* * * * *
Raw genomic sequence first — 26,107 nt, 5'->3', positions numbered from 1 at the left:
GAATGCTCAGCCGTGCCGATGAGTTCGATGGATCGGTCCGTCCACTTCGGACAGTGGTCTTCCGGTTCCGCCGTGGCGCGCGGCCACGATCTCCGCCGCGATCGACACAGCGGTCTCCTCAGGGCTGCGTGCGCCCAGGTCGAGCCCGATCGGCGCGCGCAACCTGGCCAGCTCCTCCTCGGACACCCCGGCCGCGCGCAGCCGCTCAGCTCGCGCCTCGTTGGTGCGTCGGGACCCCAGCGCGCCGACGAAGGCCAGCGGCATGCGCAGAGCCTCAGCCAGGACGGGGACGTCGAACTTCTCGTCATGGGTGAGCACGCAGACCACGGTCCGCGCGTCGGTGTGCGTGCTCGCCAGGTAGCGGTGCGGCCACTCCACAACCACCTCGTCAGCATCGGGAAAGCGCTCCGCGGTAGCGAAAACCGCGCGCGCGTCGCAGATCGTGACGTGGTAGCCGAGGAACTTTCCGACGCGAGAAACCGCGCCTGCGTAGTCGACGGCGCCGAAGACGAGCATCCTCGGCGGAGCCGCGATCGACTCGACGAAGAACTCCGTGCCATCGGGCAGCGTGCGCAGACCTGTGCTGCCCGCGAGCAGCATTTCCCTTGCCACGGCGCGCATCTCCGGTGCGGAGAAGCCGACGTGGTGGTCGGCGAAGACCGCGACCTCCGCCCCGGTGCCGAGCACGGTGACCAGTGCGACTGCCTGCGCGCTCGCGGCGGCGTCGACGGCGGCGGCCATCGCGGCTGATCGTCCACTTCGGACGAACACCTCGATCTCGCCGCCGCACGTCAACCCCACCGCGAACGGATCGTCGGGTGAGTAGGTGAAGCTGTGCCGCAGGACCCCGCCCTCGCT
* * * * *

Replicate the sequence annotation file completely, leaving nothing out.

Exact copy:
Raw genomic sequence first — 26,107 nt, 5'->3', positions numbered from 1 at the left:
GAATGCTCAGCCGTGCCGATGAGTTCGATGGATCGGTCCGTCCACTTCGGACAGTGGTCTTCCGGTTCCGCCGTGGCGCGCGGCCACGATCTCCGCCGCGATCGACACAGCGGTCTCCTCAGGGCTGCGTGCGCCCAGGTCGAGCCCGATCGGCGCGCGCAACCTGGCCAGCTCCTCCTCGGACACCCCGGCCGCGCGCAGCCGCTCAGCTCGCGCCTCGTTGGTGCGTCGGGACCCCAGCGCGCCGACGAAGGCCAGCGGCATGCGCAGAGCCTCAGCCAGGACGGGGACGTCGAACTTCTCGTCATGGGTGAGCACGCAGACCACGGTCCGCGCGTCGGTGTGCGTGCTCGCCAGGTAGCGGTGCGGCCACTCCACAACCACCTCGTCAGCATCGGGAAAGCGCTCCGCGGTAGCGAAAACCGCGCGCGCGTCGCAGATCGTGACGTGGTAGCCGAGGAACTTTCCGACGCGAGAAACCGCGCCTGCGTAGTCGACGGCGCCGAAGACGAGCATCCTCGGCGGAGCCGCGATCGACTCGACGAAGAACTCCGTGCCATCGGGCAGCGTGCGCAGACCTGTGCTGCCCGCGAGCAGCATTTCCCTTGCCACGGCGCGCATCTCCGGTGCGGAGAAGCCGACGTGGTGGTCGGCGAAGACCGCGACCTCCGCCCCGGTGCCGAGCACGGTGACCAGTGCGACTGCCTGCGCGCTCGCGGCGGCGTCGACGGCGGCGGCCATCGCGGCTGATCGTCCACTTCGGACGAACACCTCGATCTCGCCGCCGCACGTCAACCCCACCGCGAACGGATCGTCGGGTGAGTAGGTGAAGCTGTGCCGCAGGACCCCGCCCTCGCT